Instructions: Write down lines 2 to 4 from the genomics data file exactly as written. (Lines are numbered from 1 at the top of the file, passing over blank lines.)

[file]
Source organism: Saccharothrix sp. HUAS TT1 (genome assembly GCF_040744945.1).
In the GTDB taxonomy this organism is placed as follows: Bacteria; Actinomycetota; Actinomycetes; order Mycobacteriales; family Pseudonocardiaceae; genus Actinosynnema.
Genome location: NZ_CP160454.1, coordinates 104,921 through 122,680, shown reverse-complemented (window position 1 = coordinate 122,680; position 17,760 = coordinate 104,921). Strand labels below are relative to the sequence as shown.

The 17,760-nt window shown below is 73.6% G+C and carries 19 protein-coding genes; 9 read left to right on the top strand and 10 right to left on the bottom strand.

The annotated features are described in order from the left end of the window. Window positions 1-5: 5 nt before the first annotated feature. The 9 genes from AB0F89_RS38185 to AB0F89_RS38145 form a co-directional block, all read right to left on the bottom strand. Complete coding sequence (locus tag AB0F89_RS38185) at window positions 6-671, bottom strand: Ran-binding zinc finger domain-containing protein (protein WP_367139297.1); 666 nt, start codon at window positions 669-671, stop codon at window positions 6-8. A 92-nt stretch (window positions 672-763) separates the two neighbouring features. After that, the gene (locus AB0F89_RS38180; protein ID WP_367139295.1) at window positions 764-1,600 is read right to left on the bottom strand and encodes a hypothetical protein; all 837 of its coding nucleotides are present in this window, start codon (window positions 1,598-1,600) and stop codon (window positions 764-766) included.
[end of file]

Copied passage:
In the GTDB taxonomy this organism is placed as follows: Bacteria; Actinomycetota; Actinomycetes; order Mycobacteriales; family Pseudonocardiaceae; genus Actinosynnema.
Genome location: NZ_CP160454.1, coordinates 104,921 through 122,680, shown reverse-complemented (window position 1 = coordinate 122,680; position 17,760 = coordinate 104,921). Strand labels below are relative to the sequence as shown.

The 17,760-nt window shown below is 73.6% G+C and carries 19 protein-coding genes; 9 read left to right on the top strand and 10 right to left on the bottom strand.